By Alice Klein
A DRUG normally used to treat narcolepsy and excessive daytime sleepiness also seems to improve symptoms of attention deficit hyperactivity disorder (ADHD) symptoms. The finding supports the idea that ADHD might be a sleep disorder.
People who have been diagnosed with ADHD find it difficult to concentrate and are generally hyperactive. But many with the condition also find it difficult to fall asleep and stay asleep at night, and feel drowsy during the day.
Could this mean ADHD is a type of sleep disorder? After all, the brain pathways involved in paying attention have also been linked to sleep. And there’s some evidence of similarly disrupted patterns of chemical signalling in the brains of people with sleep disorders and ADHD.
One suggestion is that the circadian rhythm that controls our sleep-wake cycle over each 24 hour period may be misaligned in people with ADHD, causing them to be sleepy or alert at the wrong times.
This idea inspired Eric Konofal at Robert-Debré Hospital in Paris to try using a drug for narcolepsy and excessive daytime sleepiness to treat ADHD.
Mazindol mimics the effects of a brain chemical called orexin, which modulates wakefulness and appetite. It works as a stimulant to keep us awake, and is lacking in people with narcolepsy, who tend to fall asleep at inappropriate times.
In their clinical trial, Konofal and his colleagues gave either mazindol or a placebo to 85 adults aged between 18 and 65, all of whom had previously been diagnosed with ADHD. Within two weeks, ADHD symptoms had reduced by more than 50 per cent in just over half of those who tried the drug.
These results are better than those in trials using conventional ADHD drugs, such as Ritalin and Adderall, says Daryl Efron at Murdoch Childrens Research Institute in Melbourne. Future trials should directly compare the effects of these drugs with mazindol, to see if it really is superior, says Efron. “But it does look like it could be a very promising additional treatment option for people with ADHD,” he says.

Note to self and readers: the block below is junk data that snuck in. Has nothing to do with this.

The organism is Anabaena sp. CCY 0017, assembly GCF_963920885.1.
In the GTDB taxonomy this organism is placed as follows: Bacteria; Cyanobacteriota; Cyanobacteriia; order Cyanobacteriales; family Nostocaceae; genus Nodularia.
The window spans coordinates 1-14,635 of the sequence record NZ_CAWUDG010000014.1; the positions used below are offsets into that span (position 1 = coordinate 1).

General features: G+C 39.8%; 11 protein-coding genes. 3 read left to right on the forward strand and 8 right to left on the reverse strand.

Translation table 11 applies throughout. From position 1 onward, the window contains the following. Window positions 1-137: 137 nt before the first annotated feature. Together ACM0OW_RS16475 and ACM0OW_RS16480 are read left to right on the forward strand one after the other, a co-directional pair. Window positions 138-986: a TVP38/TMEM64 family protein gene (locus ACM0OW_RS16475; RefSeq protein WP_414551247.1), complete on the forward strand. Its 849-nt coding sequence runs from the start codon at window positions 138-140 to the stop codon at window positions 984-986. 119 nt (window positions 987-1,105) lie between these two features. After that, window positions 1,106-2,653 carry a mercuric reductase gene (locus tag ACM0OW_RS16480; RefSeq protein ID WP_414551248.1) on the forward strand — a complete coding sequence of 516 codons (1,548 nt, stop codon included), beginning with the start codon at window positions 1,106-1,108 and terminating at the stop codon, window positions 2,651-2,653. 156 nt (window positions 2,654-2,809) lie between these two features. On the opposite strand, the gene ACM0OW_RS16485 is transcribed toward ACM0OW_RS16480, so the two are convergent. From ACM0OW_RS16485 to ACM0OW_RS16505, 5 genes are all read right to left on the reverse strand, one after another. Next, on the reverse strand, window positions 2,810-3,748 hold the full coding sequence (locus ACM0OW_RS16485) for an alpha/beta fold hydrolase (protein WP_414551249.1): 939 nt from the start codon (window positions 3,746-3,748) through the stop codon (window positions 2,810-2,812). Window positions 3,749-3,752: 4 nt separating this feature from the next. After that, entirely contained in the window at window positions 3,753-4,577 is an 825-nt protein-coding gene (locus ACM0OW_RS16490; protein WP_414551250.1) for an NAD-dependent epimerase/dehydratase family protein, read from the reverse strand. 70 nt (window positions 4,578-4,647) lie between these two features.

Mazindol is the first new ADHD drug for decades to work in a novel way, says Efron. “Since mazindol acts on a different neurochemical pathway, it could be useful for those who don’t respond to existing treatments.”
The drug also appears to be safe, although some participants in the trial developed minor side effects such as constipation and nausea. These symptoms were most probably due to its effect on appetite – mazindol has previously been used as a weight loss drug because it reduces feelings of hunger.
However, although mazindol improved many ADHD symptoms, it did not boost the quality of the volunteers’ sleep, nor reduce the daytime sleepiness they experienced. The team is planning larger trials and other experiments to better understand how the drug might be working.
This article appeared in print under the headline “Narcolepsy drug suggests ADHD is a sleep disorder”
narcolepsy: a medical condition that makes you go to sleep suddenly and when you do not expect it
hyperactive: Someone who is hyperactive has more energy than is normal, gets excited easily, and cannot stay still or think about work
drowsy: being in a state between sleeping and being awake
circadian: used to describe the processes in animals and plants that happen naturally during a 24-hour period
mimic: to copy the way in which a particular person usually speaks and moves, usually in order to make people laugh
placebo: something that is given to try to satisfy a person who has not been given the thing they really want
constipated: unable to empty your bowels as often as you should